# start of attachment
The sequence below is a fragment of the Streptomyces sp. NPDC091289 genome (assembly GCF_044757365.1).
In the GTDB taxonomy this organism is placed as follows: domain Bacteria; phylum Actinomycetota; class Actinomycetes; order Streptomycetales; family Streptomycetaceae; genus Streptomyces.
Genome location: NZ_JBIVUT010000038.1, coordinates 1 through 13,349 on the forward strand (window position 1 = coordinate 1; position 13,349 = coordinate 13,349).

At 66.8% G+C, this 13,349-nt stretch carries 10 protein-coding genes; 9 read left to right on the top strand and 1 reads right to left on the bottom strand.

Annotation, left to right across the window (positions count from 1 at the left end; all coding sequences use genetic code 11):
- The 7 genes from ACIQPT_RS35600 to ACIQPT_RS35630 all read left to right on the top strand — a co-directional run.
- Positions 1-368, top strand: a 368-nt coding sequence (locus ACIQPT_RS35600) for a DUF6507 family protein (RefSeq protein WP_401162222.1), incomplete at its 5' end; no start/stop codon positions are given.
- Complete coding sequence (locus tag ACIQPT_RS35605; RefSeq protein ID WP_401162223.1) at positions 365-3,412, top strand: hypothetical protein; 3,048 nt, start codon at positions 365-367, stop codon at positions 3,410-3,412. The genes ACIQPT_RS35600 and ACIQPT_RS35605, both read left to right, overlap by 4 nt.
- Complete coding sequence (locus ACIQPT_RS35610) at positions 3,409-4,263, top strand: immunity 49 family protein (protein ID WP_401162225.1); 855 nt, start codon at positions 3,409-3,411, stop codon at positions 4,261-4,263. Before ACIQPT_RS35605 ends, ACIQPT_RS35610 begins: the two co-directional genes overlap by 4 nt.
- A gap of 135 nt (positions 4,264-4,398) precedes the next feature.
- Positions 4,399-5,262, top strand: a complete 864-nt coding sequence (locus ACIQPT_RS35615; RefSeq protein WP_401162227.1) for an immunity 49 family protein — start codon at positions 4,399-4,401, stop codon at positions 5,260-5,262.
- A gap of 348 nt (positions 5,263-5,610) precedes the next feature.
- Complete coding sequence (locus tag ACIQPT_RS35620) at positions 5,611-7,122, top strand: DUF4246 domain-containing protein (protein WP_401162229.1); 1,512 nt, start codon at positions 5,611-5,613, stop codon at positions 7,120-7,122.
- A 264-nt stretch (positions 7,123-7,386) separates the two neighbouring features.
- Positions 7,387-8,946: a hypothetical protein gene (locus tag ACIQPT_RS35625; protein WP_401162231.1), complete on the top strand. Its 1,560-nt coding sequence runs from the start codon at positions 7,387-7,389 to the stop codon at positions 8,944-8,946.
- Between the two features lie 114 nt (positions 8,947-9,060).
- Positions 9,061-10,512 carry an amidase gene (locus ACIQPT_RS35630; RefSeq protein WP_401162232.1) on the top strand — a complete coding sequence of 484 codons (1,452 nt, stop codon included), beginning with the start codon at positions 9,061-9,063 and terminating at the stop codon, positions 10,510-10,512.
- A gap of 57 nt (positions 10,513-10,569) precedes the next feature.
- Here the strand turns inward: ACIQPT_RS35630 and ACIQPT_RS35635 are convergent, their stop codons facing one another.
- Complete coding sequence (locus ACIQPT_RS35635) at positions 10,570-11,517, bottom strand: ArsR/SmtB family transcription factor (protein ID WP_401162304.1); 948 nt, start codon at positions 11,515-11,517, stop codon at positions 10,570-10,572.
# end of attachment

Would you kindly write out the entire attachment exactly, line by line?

The sequence below is a fragment of the Streptomyces sp. NPDC091289 genome (assembly GCF_044757365.1).
In the GTDB taxonomy this organism is placed as follows: domain Bacteria; phylum Actinomycetota; class Actinomycetes; order Streptomycetales; family Streptomycetaceae; genus Streptomyces.
Genome location: NZ_JBIVUT010000038.1, coordinates 1 through 13,349 on the forward strand (window position 1 = coordinate 1; position 13,349 = coordinate 13,349).

At 66.8% G+C, this 13,349-nt stretch carries 10 protein-coding genes; 9 read left to right on the top strand and 1 reads right to left on the bottom strand.

Annotation, left to right across the window (positions count from 1 at the left end; all coding sequences use genetic code 11):
- The 7 genes from ACIQPT_RS35600 to ACIQPT_RS35630 all read left to right on the top strand — a co-directional run.
- Positions 1-368, top strand: a 368-nt coding sequence (locus ACIQPT_RS35600) for a DUF6507 family protein (RefSeq protein WP_401162222.1), incomplete at its 5' end; no start/stop codon positions are given.
- Complete coding sequence (locus tag ACIQPT_RS35605; RefSeq protein ID WP_401162223.1) at positions 365-3,412, top strand: hypothetical protein; 3,048 nt, start codon at positions 365-367, stop codon at positions 3,410-3,412. The genes ACIQPT_RS35600 and ACIQPT_RS35605, both read left to right, overlap by 4 nt.
- Complete coding sequence (locus ACIQPT_RS35610) at positions 3,409-4,263, top strand: immunity 49 family protein (protein ID WP_401162225.1); 855 nt, start codon at positions 3,409-3,411, stop codon at positions 4,261-4,263. Before ACIQPT_RS35605 ends, ACIQPT_RS35610 begins: the two co-directional genes overlap by 4 nt.
- A gap of 135 nt (positions 4,264-4,398) precedes the next feature.
- Positions 4,399-5,262, top strand: a complete 864-nt coding sequence (locus ACIQPT_RS35615; RefSeq protein WP_401162227.1) for an immunity 49 family protein — start codon at positions 4,399-4,401, stop codon at positions 5,260-5,262.
- A gap of 348 nt (positions 5,263-5,610) precedes the next feature.
- Complete coding sequence (locus tag ACIQPT_RS35620) at positions 5,611-7,122, top strand: DUF4246 domain-containing protein (protein WP_401162229.1); 1,512 nt, start codon at positions 5,611-5,613, stop codon at positions 7,120-7,122.
- A 264-nt stretch (positions 7,123-7,386) separates the two neighbouring features.
- Positions 7,387-8,946: a hypothetical protein gene (locus tag ACIQPT_RS35625; protein WP_401162231.1), complete on the top strand. Its 1,560-nt coding sequence runs from the start codon at positions 7,387-7,389 to the stop codon at positions 8,944-8,946.
- Between the two features lie 114 nt (positions 8,947-9,060).
- Positions 9,061-10,512 carry an amidase gene (locus ACIQPT_RS35630; RefSeq protein WP_401162232.1) on the top strand — a complete coding sequence of 484 codons (1,452 nt, stop codon included), beginning with the start codon at positions 9,061-9,063 and terminating at the stop codon, positions 10,510-10,512.
- A gap of 57 nt (positions 10,513-10,569) precedes the next feature.
- Here the strand turns inward: ACIQPT_RS35630 and ACIQPT_RS35635 are convergent, their stop codons facing one another.
- Complete coding sequence (locus ACIQPT_RS35635) at positions 10,570-11,517, bottom strand: ArsR/SmtB family transcription factor (protein ID WP_401162304.1); 948 nt, start codon at positions 11,515-11,517, stop codon at positions 10,570-10,572.